Alena Ruben Ms. Martinez ENC 1102-0111 14 March 2012
Introduction The purpose of my research paper is to explore the different types of literacies dentist’s use. Through my research, I have found sources displaying different mathematical equations, charts/tables, and case studies done to exhibit new evidence of different investigations changing the dental world (Alvarez; Choquet; Dorn; Gianelly; Vertucci) while others explored further into the actual genre and lexical terms dentist must become familiar with (Gordon; Short). These sources have opened my eyes to the amount of hard work and dedication one must put in to conduct these studies and get the information out there so others can learn from it. Other sources have extensively gone into research about genes, rhetorical situations and multilitericies in which I will analyze how they correlate to my topic. I hope to explain further about this issue within my Composition II class Discourse Community John Swales, a professor of linguistics at the University of Michigan defines discourse community as a group of people that
shares goals or purposes and uses communication to achieve them (Swales 471). Swale’s helps students understand the concept of discourse communities and why communication within the community is important. Expanding on Swales’ concept of discourse communities, Anthoney Liddicoat, author of “Communicating within Cultures, Communicating across Cultures, Communicating between Cultures,” asserts that each discourse community has it’s own valued texts and norms of communication which are determined both by the communicative needs of the discourse community and by the patterns of communication found in the particular culture of the writers. He supports this assertion by giving examples of different communication across cultures and how texts differ greatly from other texts found within a culture, while in other cases texts are much more closely associated with ranges from culturally typical texts. After all the readings I have done regarding discourse communities I found this relevant to my life since I grew up in and around dental offices. A dental office has various valued texts and norms, such as policy forms and the lexis they use to communicate. One particular example of a Financial Policy form comes from Miami Lakes Dental Health Care Center from Miami, Florida. The form states, “Our administrative team will work with you to handle your financial needs, however we do require all routine treatment paid in full at the
time of the service. If a financial contract is signed, payment is expected on the agreed due date, outlined in the contract. If a payment billing arrangement is made, the balance of your account is due and payable when the statement is issued, and is past due if not paid within 30 days,” meaning that this office is very strict on when/ how they are paid (1). They want to ensure they get paid immediately by saying things like “require”. Once they make clear that it is necessary to pay before you’re even seen they begin to explain your options. Since this statement was located at the very top of the form I find they value it as most important. Once they make that clear they go on to tell you about the forms of payment and so on. Lexis Discourse communities must communicate through a common language that everyone understands to work as a team. John Swales describes lexis as a specialization that involves using lexical items known to the wider speech communities in special and technical ways (Swales 473). “Most commonly, however, the inbuilt dynamic towards an increasingly shared and specialized terminology is realized through the development of community-specific abbreviations and acronyms” (Swales 473). Swales assert there are six defining characteristics that will be necessary and sufficient for identifying a group of individuals as a discourse community. He supports this assertion by numbering the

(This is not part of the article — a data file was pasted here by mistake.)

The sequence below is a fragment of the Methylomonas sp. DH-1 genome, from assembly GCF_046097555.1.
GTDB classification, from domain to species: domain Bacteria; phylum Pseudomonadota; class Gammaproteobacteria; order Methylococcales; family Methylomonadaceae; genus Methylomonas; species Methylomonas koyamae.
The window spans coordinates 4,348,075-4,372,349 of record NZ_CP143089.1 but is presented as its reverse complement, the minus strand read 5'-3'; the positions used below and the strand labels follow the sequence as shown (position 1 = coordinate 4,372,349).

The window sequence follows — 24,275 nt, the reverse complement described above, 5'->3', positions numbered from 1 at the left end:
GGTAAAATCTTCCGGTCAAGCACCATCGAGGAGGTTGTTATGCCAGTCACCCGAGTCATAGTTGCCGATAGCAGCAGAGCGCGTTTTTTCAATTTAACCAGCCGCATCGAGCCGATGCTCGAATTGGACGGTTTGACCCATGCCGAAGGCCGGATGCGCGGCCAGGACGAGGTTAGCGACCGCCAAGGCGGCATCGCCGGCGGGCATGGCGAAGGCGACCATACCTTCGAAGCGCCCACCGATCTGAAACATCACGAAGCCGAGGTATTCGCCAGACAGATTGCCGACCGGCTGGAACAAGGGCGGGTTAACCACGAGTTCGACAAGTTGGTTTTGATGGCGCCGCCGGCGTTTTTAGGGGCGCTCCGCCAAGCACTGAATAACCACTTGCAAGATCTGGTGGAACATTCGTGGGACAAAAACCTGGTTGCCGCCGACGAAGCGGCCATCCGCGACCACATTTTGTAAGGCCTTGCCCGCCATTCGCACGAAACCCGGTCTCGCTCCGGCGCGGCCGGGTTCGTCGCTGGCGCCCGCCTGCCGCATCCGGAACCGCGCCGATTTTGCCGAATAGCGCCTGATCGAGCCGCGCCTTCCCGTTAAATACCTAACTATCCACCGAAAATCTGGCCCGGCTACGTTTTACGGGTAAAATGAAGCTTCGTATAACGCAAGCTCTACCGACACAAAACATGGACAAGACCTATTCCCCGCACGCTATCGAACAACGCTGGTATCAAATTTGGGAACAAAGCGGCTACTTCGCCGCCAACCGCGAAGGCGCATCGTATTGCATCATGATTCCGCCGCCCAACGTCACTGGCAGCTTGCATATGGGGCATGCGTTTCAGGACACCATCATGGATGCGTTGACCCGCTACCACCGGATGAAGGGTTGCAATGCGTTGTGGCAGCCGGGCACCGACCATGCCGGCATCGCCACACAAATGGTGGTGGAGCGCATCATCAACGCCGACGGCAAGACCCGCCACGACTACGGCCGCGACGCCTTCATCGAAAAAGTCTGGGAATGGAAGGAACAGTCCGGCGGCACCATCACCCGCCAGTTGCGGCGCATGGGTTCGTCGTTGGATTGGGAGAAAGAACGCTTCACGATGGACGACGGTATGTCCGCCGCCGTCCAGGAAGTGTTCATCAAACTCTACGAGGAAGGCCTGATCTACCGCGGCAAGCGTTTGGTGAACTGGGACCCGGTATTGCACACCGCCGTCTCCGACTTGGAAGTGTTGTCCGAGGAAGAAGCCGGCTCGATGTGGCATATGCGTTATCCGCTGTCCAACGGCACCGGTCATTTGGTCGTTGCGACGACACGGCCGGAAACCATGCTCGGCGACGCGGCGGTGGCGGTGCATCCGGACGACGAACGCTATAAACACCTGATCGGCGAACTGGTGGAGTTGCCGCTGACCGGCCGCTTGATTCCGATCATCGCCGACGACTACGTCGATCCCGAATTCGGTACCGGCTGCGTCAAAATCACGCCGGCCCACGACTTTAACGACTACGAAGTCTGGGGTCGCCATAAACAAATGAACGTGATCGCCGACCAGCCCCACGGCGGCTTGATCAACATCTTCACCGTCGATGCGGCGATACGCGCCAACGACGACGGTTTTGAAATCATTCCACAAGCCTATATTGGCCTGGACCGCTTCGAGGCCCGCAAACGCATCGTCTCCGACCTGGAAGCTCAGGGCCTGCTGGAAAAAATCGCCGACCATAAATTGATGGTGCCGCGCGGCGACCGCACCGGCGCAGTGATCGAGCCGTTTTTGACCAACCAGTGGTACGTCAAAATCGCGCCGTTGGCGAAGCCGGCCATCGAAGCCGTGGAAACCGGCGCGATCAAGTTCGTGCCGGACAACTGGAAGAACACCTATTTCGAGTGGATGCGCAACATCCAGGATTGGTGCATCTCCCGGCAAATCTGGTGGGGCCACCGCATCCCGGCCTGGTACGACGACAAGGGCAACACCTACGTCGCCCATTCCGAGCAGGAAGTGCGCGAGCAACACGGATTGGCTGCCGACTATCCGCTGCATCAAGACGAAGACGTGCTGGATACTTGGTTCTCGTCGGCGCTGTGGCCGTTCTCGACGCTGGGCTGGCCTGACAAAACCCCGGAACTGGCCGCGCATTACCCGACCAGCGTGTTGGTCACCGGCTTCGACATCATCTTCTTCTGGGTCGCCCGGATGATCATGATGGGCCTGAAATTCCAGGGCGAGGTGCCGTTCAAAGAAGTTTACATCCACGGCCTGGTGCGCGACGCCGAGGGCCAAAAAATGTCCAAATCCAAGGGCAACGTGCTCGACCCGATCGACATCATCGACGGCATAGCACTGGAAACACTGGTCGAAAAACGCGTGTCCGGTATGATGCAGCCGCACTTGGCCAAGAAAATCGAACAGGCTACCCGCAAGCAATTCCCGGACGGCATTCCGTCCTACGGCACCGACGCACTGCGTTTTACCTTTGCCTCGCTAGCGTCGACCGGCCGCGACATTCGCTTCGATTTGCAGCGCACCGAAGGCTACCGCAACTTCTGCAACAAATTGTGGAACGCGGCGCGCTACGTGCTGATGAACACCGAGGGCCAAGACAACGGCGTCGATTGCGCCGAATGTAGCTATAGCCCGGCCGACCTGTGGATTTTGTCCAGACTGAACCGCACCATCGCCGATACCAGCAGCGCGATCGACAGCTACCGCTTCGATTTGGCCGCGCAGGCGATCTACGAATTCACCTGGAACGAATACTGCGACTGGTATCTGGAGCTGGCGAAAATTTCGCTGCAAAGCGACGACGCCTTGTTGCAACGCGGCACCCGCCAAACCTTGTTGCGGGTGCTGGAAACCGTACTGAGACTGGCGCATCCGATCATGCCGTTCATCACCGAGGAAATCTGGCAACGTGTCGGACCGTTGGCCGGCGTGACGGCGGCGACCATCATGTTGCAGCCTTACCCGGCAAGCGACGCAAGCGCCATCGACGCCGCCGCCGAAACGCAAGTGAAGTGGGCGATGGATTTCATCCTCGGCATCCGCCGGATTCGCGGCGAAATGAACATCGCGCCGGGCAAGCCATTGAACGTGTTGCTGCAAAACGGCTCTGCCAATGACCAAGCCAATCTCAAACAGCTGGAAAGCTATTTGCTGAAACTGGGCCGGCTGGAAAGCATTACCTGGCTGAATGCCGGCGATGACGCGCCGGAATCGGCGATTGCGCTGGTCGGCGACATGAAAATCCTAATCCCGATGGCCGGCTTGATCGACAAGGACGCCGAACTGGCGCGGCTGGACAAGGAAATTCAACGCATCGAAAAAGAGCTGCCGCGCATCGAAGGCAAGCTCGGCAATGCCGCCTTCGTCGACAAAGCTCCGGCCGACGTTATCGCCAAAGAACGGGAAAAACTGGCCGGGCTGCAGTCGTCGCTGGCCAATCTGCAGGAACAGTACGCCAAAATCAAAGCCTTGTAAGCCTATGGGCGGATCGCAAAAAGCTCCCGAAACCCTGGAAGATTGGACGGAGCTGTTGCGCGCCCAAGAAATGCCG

six characteristics (having a broadly agreed common set of common public goals, having mechanisms of intercommunications among its members, using its participatory mechanisms primarily to provide information and feedback, utilizing and hence possessed one or more genres in the communicative furtherance of its aims, acquiring some specific lexis, and having a threshold level of members with a suitable degree of relevant content and discoursal expertise) and analyzing them. While Swales covers the actual meaning of Lexis, Jerry Gordon, the author of Understanding Tooth Terminology, relates this lexis to dentistry. He states that the lack of understanding dental terminology used can make some people very uncomfortable during a routine dental visit. He supports this assertion by giving an example that many people find relatable; in most dental offices, after the hygienist cleans your teeth, the dentist comes in for the dental examination. Then, out of nowhere, he or she starts rattling off alpha-numeric jargon like, "3 MOD, 5 DO, 13 MFD", and so on. The article highlights just how different dental talk is from regular talk. Stating, “The numbering system begins with number one and ends with number 32 for adult teeth (children's teeth use a letter system, the 20 teeth beginning with "A" and ending with "T" (1). Tooth number one is the upper-right third molar or wisdom tooth, the farthest tooth back on